Then came a man named John, sent as an envoy from God. He came as a witness to testify about the Light, so that through his testimony everyone might believe. He himself was not the Light. He came only to testify about the Light, the true Light that illumines all humankind.
Now the Temple authorities sent emissaries from Jerusalem, priests and Levites, to talk to John. "Who are you?" they asked. This is John's testimony; he did not refuse to answer, but freely admitted, "I am not the Messiah." "Who are you then?" they asked. "Are you Elijah?" "No, I am not," he answered. "Are you the Prophet?" "No," he replied. Finally they said to him, "Then who are you? Give us an answer to take back to those who sent us. What do you have to say for yourself?"
John said, "I am, as Isaiah prophesied, the voice of someone crying out in the wilderness, 'Make straight our God's road!'" The emissaries were members of the Pharisee sect. They questioned him further: "If you are not the Messiah or Elijah or the Prophet, then why are you baptizing people?" John answered, "I baptize with water because among you stands one whom you do not recognize, the One who is to come after me, the strap of whose sandal I am not worthy to untie." All this occurred in Bethany, across the Jordan, where John was baptizing.Homily for 15 December 2002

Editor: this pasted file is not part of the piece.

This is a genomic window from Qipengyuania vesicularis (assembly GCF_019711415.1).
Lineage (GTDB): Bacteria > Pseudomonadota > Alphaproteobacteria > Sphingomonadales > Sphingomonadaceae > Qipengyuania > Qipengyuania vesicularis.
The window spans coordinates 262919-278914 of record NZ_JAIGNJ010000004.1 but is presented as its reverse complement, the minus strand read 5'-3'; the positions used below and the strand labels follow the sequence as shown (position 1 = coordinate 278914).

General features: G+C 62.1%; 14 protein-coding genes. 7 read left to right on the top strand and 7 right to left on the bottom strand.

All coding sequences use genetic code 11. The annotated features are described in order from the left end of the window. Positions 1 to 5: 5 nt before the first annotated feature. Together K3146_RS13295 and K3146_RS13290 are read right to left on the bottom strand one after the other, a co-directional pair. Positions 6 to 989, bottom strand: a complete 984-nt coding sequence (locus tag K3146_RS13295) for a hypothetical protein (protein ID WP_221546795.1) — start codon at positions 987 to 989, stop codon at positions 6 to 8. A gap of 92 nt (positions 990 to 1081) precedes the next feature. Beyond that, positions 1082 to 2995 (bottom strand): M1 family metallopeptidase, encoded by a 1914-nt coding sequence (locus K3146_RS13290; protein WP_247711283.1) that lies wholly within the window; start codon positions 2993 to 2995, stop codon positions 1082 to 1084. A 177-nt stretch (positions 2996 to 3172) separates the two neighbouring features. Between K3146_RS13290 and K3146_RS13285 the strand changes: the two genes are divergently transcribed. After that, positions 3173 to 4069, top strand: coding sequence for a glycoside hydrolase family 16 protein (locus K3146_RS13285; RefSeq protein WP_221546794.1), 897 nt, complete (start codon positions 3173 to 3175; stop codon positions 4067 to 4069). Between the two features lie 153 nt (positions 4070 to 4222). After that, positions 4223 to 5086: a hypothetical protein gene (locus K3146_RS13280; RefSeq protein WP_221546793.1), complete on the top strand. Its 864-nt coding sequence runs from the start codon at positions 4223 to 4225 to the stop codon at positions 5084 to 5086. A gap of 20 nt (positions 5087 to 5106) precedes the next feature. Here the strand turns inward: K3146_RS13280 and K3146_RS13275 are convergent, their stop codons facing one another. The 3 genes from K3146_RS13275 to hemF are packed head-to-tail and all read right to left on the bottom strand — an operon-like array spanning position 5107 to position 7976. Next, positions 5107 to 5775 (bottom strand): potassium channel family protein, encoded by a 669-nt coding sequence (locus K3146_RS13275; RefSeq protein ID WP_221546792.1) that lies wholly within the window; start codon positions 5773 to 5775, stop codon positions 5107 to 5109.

Mission is Personal, God's Call is for Eternity
Rev. Jim Ryan
In today's first reading we have one of the most treasured passages of Judeo-Christian scripture. "God has sent me to bring good news to the poor, to heal the brokenhearted…….. (Isaiah 61:1) This passage preserved by the Prophet Isaiah's followers indicates that the newly returned exiles to Jerusalem understood that God's call is for outreach to others. What makes this passage even more treasured for Christians is this is the passage Jesus chose to read when he stood up in his home-town synagogue in Nazareth. And after reading it he rolled up the scroll and said, "Today this scripture passage is fulfilled in your hearing."